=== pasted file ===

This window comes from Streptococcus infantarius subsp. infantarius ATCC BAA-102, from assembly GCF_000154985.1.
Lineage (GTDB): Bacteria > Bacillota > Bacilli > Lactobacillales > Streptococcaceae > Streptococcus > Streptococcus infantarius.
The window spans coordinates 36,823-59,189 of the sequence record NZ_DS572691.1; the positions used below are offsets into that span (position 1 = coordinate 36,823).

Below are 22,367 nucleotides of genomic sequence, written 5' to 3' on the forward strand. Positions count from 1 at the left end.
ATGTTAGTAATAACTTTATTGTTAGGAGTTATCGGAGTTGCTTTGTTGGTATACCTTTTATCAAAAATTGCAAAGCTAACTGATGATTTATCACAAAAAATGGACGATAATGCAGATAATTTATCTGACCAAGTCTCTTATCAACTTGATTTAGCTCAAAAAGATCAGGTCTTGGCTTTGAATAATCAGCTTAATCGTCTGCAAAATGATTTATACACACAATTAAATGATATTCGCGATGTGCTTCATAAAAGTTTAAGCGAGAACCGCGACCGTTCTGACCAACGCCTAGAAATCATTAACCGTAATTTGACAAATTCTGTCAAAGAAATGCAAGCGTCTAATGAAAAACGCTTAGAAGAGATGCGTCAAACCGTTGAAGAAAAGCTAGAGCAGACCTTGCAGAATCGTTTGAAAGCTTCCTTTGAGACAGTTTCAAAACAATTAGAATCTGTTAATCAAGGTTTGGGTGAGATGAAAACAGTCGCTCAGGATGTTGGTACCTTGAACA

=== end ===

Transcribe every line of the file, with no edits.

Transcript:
This window comes from Streptococcus infantarius subsp. infantarius ATCC BAA-102, from assembly GCF_000154985.1.
Lineage (GTDB): Bacteria > Bacillota > Bacilli > Lactobacillales > Streptococcaceae > Streptococcus > Streptococcus infantarius.
The window spans coordinates 36,823-59,189 of the sequence record NZ_DS572691.1; the positions used below are offsets into that span (position 1 = coordinate 36,823).

Below are 22,367 nucleotides of genomic sequence, written 5' to 3' on the forward strand. Positions count from 1 at the left end.
ATGTTAGTAATAACTTTATTGTTAGGAGTTATCGGAGTTGCTTTGTTGGTATACCTTTTATCAAAAATTGCAAAGCTAACTGATGATTTATCACAAAAAATGGACGATAATGCAGATAATTTATCTGACCAAGTCTCTTATCAACTTGATTTAGCTCAAAAAGATCAGGTCTTGGCTTTGAATAATCAGCTTAATCGTCTGCAAAATGATTTATACACACAATTAAATGATATTCGCGATGTGCTTCATAAAAGTTTAAGCGAGAACCGCGACCGTTCTGACCAACGCCTAGAAATCATTAACCGTAATTTGACAAATTCTGTCAAAGAAATGCAAGCGTCTAATGAAAAACGCTTAGAAGAGATGCGTCAAACCGTTGAAGAAAAGCTAGAGCAGACCTTGCAGAATCGTTTGAAAGCTTCCTTTGAGACAGTTTCAAAACAATTAGAATCTGTTAATCAAGGTTTGGGTGAGATGAAAACAGTCGCTCAGGATGTTGGTACCTTGAACA